Never Forget

Today, January 27, is International Holocaust Remembrance Day. It is the anniversary of the liberation of Auschwitz-Birkenau, the massive murder factory where more than a million Jews were put to death as part of Adolf Hitler’s Final Solution.

We must never forget those innocent victims of the Nazis’ insane crusade. Nor must we forget the five million other Jews and the five or six million other people who were killed by a nation that had gone mad. These numbers are estimates, educated guesses. No one really knows for sure just how many lives were snuffed out, how many life stories will never be told.

But some people lived to tell about it. I have been most privileged to help one of them, Mary Wygodski, to tell her story in book form. Evil Must Not Have the Last Word is the fruit of almost six years of research. It was released for publication on December 31, 2021.

The book is written in the first person. Mary is the principal narrator, but we hear the voices of several others: her husband Mort; her girlfriends Bella and Edith, who also survived the three concentration camps where Mary was imprisoned; her cousin, Genia Kovner; and her children and grandchildren, son Avi, daughter Charlene, and grandsons Matthew, Jeremy, and Elan.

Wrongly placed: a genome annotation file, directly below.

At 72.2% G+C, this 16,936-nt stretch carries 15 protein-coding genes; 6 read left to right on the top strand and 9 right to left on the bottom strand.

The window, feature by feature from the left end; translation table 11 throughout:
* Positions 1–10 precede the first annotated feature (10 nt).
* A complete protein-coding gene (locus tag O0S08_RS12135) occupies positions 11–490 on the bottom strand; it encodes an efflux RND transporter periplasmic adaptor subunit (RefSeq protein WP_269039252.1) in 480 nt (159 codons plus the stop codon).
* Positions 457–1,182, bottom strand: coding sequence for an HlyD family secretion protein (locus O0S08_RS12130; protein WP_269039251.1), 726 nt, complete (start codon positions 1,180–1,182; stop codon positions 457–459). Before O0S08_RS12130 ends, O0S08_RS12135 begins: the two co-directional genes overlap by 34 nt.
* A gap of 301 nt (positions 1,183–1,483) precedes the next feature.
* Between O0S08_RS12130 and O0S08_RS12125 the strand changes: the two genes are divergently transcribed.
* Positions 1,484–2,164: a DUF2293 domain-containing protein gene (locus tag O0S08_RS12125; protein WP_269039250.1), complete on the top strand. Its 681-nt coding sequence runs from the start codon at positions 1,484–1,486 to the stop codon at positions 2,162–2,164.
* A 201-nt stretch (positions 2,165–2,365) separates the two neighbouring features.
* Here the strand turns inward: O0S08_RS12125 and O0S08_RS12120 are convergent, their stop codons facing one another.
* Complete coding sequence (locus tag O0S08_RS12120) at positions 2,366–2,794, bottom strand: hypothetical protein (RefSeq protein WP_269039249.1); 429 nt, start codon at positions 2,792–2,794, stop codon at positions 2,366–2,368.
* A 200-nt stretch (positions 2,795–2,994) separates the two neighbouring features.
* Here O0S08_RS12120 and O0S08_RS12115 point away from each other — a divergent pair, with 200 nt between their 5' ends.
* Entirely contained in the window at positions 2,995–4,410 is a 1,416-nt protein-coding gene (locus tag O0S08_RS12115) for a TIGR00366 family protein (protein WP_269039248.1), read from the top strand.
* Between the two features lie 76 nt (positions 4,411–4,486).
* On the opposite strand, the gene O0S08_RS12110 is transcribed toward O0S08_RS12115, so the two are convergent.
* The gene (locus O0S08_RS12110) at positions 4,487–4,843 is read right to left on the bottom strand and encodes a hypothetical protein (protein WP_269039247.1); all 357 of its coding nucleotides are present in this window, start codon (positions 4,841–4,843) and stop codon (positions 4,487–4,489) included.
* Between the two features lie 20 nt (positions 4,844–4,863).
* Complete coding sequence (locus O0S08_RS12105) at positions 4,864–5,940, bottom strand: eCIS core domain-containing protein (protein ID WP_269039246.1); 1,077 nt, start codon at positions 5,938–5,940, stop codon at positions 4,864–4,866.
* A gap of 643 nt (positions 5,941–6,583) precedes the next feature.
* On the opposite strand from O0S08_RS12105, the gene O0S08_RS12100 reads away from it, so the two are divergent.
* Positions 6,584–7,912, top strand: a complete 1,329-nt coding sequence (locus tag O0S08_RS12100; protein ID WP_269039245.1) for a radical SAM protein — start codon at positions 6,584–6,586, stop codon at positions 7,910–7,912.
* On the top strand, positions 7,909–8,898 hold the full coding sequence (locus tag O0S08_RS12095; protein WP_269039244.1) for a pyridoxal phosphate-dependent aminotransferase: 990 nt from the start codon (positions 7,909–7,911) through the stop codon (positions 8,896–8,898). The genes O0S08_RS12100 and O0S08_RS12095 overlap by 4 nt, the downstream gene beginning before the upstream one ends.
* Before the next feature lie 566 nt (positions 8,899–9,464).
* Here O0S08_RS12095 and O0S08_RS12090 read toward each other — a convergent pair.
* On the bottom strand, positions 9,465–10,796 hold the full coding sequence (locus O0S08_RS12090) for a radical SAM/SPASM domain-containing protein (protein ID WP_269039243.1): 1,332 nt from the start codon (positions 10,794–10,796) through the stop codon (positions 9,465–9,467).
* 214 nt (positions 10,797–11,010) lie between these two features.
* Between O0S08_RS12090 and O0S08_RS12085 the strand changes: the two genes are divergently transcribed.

The book took much longer to write than I had ever imagined. Once I had done several interviews with Mary, I realized that I needed to learn much more about the Holocaust and its aftermath, as least as it had directly affected her, in order to place her story in the proper context and to do it full justice. So I undertook the research that gave me an appreciation of, inter alia: the history and culture of her native city of Vilna, the wonderful “Jerusalem of Europe;” how the Nazis used people of the conquered lands to carry out much of their diabolical work; the particular history of the concentration camps at Kaiserwald, Stutthof, and Magdeburg; the Jews’ difficulties in escaping from post-war Europe to Palestine, America, and other places; and the emergence, through the crucible of war, of the new state of Israel.

So, to mark this Holocaust Remembrance Day, I am pleased to inform you that the book is available on all of the major online sites – Barnes & Noble, Amazon, Goodreads etc. – and that it can be ordered through your local bookstore.

If you wish to contact me directly about the book or would like to purchase a signed copy, please email me at tjburke@veteranscribe.com.

I will close this blog post with the book’s epigraph. It ends another Holocaust memoir, I Was a Boy in Belsen, and it sums up perfectly my own beliefs and feelings.

“Go home from this place and tell your children and your grandchildren that you have looked into the eyes and have shaken hands with people who have survived the greatest cataclysm mankind has unleashed on mankind. Tell them to tell their children and their children’s children, because these people will be mourned and spoken about and wept over for 10,000 years. For if they aren’t, we are all done for.”

— Paddy Fitzgibbon, On the Occasion of the Dedication of Irish Shoah Memorial, Listowel, Ireland, 2010

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